Reset brain to 'rain mode' in the wet

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IOL mot pic mar5 wet weather driving 1 INLSA Negotiating heavy traffic at a snails pace on slick roads as rain pummels your car can be a test of endurance. Picture: Antoine de Ras

Johannesburg - Driving in wet weather requires caution and motorists should adapt their driving habits to ensure their safety on the road while the slippery summer-rainfall conditions continue.

John October from Dial Direct Insurance deals with the consequences every day.

"Dusty Gauteng roads become slick and slippery when it rains," he warned, "so drivers need to adapt their driving style, speed, following distance, the settings on their vehicle, and be prepared for emergency situations.

"It's also important to ensure that your car's all-round condition is good enough to perform effectively in bad weather."

He conceded that negotiating heavy traffic at a snail's pace on slick roads as rain pummels your car can be a test of endurance - but urged commuters to be patient and take it easy.

Expect delays on the road during poor weather and be ready for them."

IOL mot pic mar5 wet weather driving 2 Dusty Gauteng roads become slick and slippery when it rains. Picture: Motlabana Monnakgotla

"Try to be patient and allow extra travel time,” he advised. “It also helps to listen to the traffic report on a regional radio station for updates on floods and vehicle accidents affecting the roads

“If your route is affected, find an alternate route or stay put until it's safe."

He offered the following wet-weather driving tips:

1 Always turn on your vehicle's headlights when driving in rain.

2 In heavy rain, use the brightest setting for your car's tail lights to improve visibility to vehicles behind you.

3 Check that your wiper blades are in good condition and make a good, clean sweep to ensure maximum visibility.

IOL mot pic mar5 wet weather driving 3 Spray from other vehicles significantly reduces visibility.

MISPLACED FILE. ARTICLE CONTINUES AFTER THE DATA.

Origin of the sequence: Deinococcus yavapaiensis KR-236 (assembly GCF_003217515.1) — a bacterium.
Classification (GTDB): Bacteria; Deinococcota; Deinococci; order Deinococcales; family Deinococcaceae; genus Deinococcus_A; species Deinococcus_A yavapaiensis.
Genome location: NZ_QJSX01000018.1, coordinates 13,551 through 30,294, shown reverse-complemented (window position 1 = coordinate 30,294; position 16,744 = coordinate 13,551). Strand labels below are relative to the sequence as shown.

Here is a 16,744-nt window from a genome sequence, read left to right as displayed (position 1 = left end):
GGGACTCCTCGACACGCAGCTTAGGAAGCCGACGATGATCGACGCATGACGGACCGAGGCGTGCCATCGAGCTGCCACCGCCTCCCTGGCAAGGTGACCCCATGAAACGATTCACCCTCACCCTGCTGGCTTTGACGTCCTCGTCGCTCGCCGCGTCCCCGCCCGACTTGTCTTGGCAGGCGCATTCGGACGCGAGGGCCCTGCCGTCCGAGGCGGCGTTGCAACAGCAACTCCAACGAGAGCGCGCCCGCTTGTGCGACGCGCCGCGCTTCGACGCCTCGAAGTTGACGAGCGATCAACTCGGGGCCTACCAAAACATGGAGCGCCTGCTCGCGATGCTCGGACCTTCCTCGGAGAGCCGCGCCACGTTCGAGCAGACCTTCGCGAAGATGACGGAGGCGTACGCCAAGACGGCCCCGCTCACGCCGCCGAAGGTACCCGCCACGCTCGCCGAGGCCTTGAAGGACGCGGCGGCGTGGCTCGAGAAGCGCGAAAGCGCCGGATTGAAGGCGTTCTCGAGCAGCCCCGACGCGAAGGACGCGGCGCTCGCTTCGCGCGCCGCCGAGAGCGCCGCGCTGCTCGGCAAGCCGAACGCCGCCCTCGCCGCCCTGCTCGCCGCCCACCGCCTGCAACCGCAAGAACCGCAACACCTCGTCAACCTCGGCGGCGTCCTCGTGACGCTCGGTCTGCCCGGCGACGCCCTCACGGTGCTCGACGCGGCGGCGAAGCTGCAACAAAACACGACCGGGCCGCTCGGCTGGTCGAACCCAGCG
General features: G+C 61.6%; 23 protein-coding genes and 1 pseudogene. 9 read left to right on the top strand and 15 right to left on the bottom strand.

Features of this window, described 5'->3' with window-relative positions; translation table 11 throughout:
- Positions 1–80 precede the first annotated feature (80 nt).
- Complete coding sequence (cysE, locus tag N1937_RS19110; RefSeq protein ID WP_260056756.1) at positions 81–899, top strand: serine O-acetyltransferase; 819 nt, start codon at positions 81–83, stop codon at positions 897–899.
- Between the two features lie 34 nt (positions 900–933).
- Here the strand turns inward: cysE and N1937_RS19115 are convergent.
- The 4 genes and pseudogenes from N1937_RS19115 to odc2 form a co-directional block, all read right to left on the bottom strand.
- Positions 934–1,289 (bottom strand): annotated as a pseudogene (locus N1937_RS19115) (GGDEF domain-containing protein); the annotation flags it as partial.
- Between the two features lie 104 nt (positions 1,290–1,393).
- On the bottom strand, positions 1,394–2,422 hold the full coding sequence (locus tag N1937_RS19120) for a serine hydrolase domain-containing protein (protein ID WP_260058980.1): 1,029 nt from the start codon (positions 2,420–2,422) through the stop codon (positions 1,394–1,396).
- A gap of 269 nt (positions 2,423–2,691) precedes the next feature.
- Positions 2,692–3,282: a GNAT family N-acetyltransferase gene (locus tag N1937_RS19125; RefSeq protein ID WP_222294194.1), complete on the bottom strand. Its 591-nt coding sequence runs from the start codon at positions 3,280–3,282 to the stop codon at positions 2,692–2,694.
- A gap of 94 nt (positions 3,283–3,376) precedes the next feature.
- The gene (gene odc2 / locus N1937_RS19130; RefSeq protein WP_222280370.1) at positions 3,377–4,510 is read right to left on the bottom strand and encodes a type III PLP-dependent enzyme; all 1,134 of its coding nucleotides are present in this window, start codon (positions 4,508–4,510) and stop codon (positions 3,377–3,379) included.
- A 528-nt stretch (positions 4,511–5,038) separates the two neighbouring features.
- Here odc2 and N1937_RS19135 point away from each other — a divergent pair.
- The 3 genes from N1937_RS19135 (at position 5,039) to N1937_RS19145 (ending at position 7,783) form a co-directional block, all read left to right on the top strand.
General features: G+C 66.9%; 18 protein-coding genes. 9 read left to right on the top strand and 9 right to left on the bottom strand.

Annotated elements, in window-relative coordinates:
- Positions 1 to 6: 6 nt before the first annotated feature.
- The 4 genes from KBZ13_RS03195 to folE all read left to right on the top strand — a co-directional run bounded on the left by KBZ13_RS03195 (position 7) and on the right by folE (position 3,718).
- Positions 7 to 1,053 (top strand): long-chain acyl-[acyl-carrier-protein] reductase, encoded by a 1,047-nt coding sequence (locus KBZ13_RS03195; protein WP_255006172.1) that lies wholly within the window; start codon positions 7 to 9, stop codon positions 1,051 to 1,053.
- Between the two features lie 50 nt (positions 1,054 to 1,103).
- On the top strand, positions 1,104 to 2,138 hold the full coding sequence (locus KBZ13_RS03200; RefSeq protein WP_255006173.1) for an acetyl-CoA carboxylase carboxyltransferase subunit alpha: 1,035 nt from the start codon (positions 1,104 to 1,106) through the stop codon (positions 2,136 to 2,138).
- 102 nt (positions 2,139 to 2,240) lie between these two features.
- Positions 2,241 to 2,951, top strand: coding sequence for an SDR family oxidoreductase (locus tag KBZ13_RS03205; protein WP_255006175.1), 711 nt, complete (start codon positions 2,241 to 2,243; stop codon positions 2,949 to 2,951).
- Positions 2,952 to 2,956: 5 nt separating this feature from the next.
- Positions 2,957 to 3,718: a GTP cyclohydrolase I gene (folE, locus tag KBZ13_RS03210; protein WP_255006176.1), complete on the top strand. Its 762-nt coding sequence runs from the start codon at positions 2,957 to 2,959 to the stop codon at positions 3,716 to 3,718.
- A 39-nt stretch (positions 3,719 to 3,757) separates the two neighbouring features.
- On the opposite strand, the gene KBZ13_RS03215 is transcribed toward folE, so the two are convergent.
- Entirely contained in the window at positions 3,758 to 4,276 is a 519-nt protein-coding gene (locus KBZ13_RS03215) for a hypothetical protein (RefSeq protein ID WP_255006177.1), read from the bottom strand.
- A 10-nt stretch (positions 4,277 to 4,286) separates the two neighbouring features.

4 Avoid fog build-up on the inside of your car windows as this dramatically reduces visibility. Use the demister found in most modern cars or open a window slightly.

5 Check that you have enough tread on your tyres; the South African legal limit is a minimum of 1mm of tyre tread - but anything less than 3mm greatly increases the risk of aquaplaning.

6 Worn shock absorbers also increase the chances of aquaplaning, even with the best of tyres fitted. They also limit the efficiency of antilock braking systems, so check them and replace where necessary.

7 Cloudy and rainy weather makes for poor visibility so take extra care when passing; spray from other vehicles significantly reduces visibility.

8 Adjust your speed and following distance so that you can stop inside the area you can see, bearing in mind that your car needs more distance to stop on wet roads. Ideally, allow 4 - 8 eight seconds between your car and the car in front of you.

9 Avoid abrupt acceleration, braking and steering movements. Sudden stops or turns can cause a skid.

10 Don't drive through a flooded area unless you're sure the water is below the bottom of the rims - i.e. no deeper than the tyres. If you have any doubt, don't drive through the pool of water; rather find an alternate route.

11 If you have no option but to drive through an area with high water levels, drive slowly in a low gear, holding the steering wheel steady.

12 After driving in heavy rain for some time without using the brakes or if you've driven through standing water, lightly apply the brakes to dry them, especially if the car has old-style drum brakes.

13 If you have car trouble, turn on your hazard lights and pull as far off the road as you can. If possible, ensure that you have a reflective triangle that can be placed on the road - a sufficient distance behind your car to warn oncoming drivers.

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